Off The Wire
U.S. new home sales beat expectations; December data revised higher
WASHINGTON (Reuters) - Sales of new U.S. single-family homes increased more than expected in January, boosted by historically low mortgage rates and an acute shortage of previously owned houses on the market.
New home sales rose 4.3% to a seasonally adjusted annual rate of 923,000 units last month, the Commerce Department said on Wednesday. December’s sales pace was revised higher to 885,000 units from the previously reported 842,000 units.
Economists polled by Reuters had forecast new home sales increasing 2.1% to a rate of 855,000 units in January.
New home sales are drawn from a sample of houses selected from building permits and tend to be volatile on a month-to-month basis. New home sales surged 19.3% on a year-on-year basis in January. Sales increased in the South, Midwest and West, but declined in the Northeast.
U.S. financial markets were little moved by the data.
The National Association of Realtors reported last week that the supply of previously owned homes available for sale plunged to a record low in January. That has pushed buyers toward the market for new homes. Demand for housing is being driven by Americans seeking more space for home offices and schooling because of the year-long COVID-19 pandemic.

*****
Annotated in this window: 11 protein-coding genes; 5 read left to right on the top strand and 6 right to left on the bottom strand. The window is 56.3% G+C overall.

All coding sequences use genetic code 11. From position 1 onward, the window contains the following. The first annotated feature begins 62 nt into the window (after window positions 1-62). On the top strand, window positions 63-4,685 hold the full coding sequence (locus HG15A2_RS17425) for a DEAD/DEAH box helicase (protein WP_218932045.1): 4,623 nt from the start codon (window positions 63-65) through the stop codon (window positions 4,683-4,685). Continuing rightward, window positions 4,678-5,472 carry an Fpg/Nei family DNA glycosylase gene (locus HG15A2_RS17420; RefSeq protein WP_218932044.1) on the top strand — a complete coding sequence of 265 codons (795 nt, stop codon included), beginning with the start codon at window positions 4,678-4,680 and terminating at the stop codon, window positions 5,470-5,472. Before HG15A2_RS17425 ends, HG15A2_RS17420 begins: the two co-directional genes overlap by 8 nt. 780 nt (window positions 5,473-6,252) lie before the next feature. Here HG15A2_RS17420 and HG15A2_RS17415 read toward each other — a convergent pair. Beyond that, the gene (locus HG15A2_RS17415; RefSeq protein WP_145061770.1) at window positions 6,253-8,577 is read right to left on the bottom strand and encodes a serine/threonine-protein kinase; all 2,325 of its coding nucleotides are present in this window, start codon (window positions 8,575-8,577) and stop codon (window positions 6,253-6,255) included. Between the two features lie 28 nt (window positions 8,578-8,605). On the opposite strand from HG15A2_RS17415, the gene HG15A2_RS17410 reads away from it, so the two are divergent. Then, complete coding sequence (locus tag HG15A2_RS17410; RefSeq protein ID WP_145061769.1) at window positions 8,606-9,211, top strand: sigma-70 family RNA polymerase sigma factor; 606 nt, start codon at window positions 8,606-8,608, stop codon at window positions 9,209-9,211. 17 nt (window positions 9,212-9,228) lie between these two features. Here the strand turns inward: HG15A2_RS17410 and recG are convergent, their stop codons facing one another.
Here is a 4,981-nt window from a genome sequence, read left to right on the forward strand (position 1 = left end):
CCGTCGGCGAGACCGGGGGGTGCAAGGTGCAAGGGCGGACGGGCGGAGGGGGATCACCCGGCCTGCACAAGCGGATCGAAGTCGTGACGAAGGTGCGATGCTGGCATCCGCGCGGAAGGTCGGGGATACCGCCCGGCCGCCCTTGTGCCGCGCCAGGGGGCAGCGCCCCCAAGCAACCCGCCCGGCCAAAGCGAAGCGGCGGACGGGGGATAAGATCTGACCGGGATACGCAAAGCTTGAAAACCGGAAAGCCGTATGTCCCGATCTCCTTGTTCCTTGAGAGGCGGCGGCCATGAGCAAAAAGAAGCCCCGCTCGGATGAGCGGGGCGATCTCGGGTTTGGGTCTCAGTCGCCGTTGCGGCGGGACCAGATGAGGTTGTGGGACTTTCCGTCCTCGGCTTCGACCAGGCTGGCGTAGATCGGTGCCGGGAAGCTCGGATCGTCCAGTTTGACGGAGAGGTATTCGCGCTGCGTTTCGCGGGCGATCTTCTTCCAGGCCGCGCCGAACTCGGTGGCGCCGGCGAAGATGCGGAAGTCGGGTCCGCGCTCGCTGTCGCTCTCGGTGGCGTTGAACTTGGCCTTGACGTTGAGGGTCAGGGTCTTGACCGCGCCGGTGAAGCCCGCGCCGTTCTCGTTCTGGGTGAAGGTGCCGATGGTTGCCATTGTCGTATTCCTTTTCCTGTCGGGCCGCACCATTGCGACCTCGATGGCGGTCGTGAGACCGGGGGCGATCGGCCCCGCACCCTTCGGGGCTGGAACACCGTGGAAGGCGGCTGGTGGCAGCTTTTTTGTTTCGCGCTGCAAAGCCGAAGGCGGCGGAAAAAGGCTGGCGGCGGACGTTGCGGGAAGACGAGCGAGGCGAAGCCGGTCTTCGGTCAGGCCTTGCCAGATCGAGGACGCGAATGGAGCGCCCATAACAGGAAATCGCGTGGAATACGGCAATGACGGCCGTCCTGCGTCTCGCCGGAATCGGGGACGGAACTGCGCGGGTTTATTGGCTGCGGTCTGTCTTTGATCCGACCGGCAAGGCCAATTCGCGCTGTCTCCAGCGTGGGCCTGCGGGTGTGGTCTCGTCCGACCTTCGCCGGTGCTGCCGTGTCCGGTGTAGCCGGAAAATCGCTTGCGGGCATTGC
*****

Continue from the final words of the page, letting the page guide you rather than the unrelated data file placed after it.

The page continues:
Though mortgage rates have risen in recent weeks in tandem with U.S. Treasury yields as investors anticipate stronger economic growth and higher inflation, they remain very low by historic standards.
The government reported last week that building permits soared in January to their highest level since May 2006. But expensive inputs and lack of land pose a threat to continued robust housing market gains.
According to a survey of single-family homebuilders this month, record high lumber prices were “adding thousands of dollars to the cost of a new home and causing some builders to abruptly halt projects.” Softwood lumber prices jumped by historic 73% on a year-on-year basis in January.
The median new house price increased 5.3% from a year earlier to $346,400 in January. There were 307,000 new homes on the market last month, up from 299,000 in December. At January’s sales pace it would take 4.0 months to clear the supply of houses on the market, down from 4.1 months in December.
Reporting by Lucia Mutikani; Editing by Andrea Ricci